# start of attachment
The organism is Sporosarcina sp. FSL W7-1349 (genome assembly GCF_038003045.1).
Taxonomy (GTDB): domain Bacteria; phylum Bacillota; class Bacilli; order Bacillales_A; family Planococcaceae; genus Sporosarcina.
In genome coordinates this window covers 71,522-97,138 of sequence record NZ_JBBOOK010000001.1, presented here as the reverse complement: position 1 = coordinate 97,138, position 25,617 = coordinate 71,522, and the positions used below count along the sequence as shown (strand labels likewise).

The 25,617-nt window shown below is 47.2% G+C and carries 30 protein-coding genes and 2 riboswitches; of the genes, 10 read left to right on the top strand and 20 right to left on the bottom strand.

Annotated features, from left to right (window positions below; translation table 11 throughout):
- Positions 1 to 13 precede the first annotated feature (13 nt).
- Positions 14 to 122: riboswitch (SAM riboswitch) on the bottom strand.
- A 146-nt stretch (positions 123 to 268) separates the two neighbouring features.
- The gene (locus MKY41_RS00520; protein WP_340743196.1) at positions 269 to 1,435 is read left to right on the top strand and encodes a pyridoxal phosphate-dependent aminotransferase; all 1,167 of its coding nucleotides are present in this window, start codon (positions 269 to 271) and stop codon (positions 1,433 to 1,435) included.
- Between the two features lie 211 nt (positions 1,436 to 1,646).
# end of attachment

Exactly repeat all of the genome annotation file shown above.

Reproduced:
The organism is Sporosarcina sp. FSL W7-1349 (genome assembly GCF_038003045.1).
Taxonomy (GTDB): domain Bacteria; phylum Bacillota; class Bacilli; order Bacillales_A; family Planococcaceae; genus Sporosarcina.
In genome coordinates this window covers 71,522-97,138 of sequence record NZ_JBBOOK010000001.1, presented here as the reverse complement: position 1 = coordinate 97,138, position 25,617 = coordinate 71,522, and the positions used below count along the sequence as shown (strand labels likewise).

The 25,617-nt window shown below is 47.2% G+C and carries 30 protein-coding genes and 2 riboswitches; of the genes, 10 read left to right on the top strand and 20 right to left on the bottom strand.

Annotated features, from left to right (window positions below; translation table 11 throughout):
- Positions 1 to 13 precede the first annotated feature (13 nt).
- Positions 14 to 122: riboswitch (SAM riboswitch) on the bottom strand.
- A 146-nt stretch (positions 123 to 268) separates the two neighbouring features.
- The gene (locus MKY41_RS00520; protein WP_340743196.1) at positions 269 to 1,435 is read left to right on the top strand and encodes a pyridoxal phosphate-dependent aminotransferase; all 1,167 of its coding nucleotides are present in this window, start codon (positions 269 to 271) and stop codon (positions 1,433 to 1,435) included.
- Between the two features lie 211 nt (positions 1,436 to 1,646).